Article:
Nearly 245,000 children in the State of Georgia live with their grandparents. This may be due to a variety of reasons. However, if you are the grandparent of a child in a household going through a divorce, you may want to know if you have any rights, including visitation rights, as a grandparent.
Luckily, certain circumstances permit a grandparent to file for custody or visitation in the State of Georgia, and these are spelled out in the Georgia Code in section 19-7-3. If you are concerned about your rights as a grandparent, the Platt Family law firm is here to help.
How Do Grandparents Get Visitation Rights?
In Georgia, Grandparents do not have an automatic right to visitation with their grandchildren. There are a limited number of circumstances in which grandparents can get visitation rights in Georgia. For example, if minor children live with both parents and the parents are not separated, grandparent visitation rights will not be awarded. . However, if the parents are separated and the children are not living with both parents, a grandparent can possibly initiate an action for reasonable visitation with their grandchildren.
Grandparent visitation rights are also awarded when the health or welfare of the grandchildren are at risk for harm without such visitation. The best interests of the grandchildren must be served by such visitation.
The court looks to several factors to determine whether the grandchildren would experience harm if the court denied the grandparents visitation, inclduing:
● The grandchildren lived with the grandparents for six months or more;
● The grandparents supported the grandchildren financially for at least one year;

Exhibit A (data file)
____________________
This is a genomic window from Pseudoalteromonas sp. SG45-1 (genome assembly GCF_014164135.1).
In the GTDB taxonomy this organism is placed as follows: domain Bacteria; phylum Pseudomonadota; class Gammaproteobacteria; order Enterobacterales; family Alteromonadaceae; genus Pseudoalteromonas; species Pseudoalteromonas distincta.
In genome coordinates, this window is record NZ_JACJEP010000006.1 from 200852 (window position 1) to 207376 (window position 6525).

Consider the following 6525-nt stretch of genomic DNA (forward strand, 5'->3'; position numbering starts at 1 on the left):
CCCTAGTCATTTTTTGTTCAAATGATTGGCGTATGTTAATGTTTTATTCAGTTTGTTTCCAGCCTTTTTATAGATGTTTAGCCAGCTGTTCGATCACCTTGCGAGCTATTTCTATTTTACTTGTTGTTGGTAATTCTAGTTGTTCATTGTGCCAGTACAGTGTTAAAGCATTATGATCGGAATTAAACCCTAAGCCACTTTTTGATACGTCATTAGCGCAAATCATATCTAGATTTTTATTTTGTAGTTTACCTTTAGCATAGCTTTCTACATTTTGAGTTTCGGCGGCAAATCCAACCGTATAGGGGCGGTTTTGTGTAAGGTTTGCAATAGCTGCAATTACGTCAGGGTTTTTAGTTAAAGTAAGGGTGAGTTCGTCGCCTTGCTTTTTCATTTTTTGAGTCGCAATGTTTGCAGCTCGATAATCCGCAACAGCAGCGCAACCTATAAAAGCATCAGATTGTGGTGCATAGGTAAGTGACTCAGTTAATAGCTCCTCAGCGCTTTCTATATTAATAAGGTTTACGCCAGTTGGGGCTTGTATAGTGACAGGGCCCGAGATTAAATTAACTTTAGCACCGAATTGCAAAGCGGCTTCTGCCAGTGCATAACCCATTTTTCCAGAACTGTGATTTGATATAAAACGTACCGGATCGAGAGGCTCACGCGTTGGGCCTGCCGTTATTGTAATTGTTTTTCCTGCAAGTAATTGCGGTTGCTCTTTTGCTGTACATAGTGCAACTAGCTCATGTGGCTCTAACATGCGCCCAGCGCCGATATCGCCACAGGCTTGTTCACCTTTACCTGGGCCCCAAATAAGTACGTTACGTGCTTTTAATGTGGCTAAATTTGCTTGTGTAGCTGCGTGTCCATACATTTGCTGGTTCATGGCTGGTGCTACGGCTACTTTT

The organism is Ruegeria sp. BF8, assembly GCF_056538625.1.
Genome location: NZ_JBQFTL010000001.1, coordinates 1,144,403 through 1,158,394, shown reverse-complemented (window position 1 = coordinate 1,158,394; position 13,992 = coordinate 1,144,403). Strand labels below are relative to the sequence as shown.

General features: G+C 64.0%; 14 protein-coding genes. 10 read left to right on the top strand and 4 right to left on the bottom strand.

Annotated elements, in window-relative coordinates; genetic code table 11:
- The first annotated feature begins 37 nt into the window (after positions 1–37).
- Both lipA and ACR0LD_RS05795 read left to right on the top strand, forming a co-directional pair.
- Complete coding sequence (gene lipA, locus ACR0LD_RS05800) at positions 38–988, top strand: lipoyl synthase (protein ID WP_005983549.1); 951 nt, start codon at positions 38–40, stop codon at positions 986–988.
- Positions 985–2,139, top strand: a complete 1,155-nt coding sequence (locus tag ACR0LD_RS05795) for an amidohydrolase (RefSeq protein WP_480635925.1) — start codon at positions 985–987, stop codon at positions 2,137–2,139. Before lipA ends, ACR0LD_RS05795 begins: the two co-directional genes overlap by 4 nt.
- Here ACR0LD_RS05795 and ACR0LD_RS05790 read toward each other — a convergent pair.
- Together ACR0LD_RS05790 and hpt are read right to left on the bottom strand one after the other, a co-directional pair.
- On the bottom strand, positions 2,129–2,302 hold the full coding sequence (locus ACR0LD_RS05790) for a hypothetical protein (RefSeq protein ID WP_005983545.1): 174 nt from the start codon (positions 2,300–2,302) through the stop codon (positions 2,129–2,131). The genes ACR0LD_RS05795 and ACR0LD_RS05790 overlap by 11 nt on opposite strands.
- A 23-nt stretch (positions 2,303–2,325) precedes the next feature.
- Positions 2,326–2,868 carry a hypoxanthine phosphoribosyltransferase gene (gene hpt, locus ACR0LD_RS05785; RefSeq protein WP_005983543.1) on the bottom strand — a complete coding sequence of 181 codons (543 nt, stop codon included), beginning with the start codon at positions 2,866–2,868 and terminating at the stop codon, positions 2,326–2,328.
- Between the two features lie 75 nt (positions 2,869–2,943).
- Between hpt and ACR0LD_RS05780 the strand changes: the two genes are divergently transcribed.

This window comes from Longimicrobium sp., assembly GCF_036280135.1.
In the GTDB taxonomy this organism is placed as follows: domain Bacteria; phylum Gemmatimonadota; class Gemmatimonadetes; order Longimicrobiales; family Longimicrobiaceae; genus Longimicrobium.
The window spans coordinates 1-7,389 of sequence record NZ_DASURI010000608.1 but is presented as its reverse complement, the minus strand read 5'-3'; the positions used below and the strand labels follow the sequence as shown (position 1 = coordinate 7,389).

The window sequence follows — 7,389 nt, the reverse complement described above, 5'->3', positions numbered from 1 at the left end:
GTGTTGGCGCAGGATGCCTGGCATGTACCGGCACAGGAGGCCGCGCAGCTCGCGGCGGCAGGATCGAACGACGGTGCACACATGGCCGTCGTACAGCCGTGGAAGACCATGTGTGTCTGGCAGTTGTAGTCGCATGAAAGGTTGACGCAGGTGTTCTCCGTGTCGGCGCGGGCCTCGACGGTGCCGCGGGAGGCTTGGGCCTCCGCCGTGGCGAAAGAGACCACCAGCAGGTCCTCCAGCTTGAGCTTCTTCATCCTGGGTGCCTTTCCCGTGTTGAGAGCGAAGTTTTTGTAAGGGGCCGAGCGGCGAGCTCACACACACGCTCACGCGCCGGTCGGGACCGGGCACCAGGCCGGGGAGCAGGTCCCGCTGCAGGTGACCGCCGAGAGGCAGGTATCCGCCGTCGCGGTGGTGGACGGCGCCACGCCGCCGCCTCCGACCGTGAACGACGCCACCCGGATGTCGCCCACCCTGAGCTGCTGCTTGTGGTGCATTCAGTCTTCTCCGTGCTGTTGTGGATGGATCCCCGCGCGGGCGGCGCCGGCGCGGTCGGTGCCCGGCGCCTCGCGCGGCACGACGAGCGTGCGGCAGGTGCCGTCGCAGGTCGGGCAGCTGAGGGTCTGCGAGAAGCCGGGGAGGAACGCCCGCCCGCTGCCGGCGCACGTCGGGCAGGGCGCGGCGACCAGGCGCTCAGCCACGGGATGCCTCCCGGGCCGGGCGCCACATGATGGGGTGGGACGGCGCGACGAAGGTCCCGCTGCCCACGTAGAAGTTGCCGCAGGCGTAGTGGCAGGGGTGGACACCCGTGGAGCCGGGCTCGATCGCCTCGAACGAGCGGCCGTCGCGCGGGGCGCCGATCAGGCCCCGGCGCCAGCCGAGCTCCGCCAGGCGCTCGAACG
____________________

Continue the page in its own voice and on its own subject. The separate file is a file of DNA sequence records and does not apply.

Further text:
● The grandparents regularly visited and/or cared for grandchildren, establishing a pattern; or
● The facts of the case indicate that emotional or physical harm would be reasonably likely to result if there is no visitation with the grandparents.
What Are the Steps to File for Grandparents’ Rights in Georgia?
If you are a grandparent and want to take the steps to get visitation, you must follow certain steps. In general, you must:
1. Draft a petition for visitation;
2. File the petition and serve the petition to the other parties;
Can a Parent Deny a Grandparent Visitation in Georgia?
If there is not a court order requiring grandparent visitation, a parent can deny visitation to a grandparent. On the other hand, if there is a court order that requires grandparent visitation and a parent tries to prevent or withhold visitation, the grandparent probably has recourse. The grandparent might be able to enforce the visitation rights in a contempt proceeding against the parent.
What Are Typical Issues That Come Up in Grandparent Visitation Cases?
Even if there is a court order granting grandparent visitation, there might be issues that would require the court’s intervention. For example, if a parent denies visitation because they do not like what the grandparent said or did to the child. If a parent dies or goes to jail, another person may have temporary custody of the child(ren) and deny visitation to the grandparent.
It may be best to talk to a legal professional about your options, in these situations. While courts often look at the best interests of the children, they will also want to know the specifics about your relationship with your grandchildren. For example, the court will take into account things like:
● Whether you have had regular contact with your grandchildren
● When you most recently visited with your grandchildren
● The age of your grandchild or grandchildren
● Whether your grandchildren want to spend time with you
● The depth of the relationship you have with your grandchildren
● Whether the denial of visitation will harm your grandchildren
Platt Law Is Here to Help you Navigate the Process
As a grandparent, it is easy to worry about your grandchildren. Don’t fret; we are here to help. We know that every story is unique, but our dedicated team is here to guide every family through the process, whether you want to establish visitation rights or are seeking to enforce rights that have already been granted. At Platt Family Law, we have ample experience in family law and understand Georgia’s legal system. We are committed to achieving the best outcome for you and your family. If you are considering filing for grandparent visitation rights, we can aid you along the way. To schedule an appointment and learn more about your options, call us at 404-255-3434 or fill out the contact form on our website.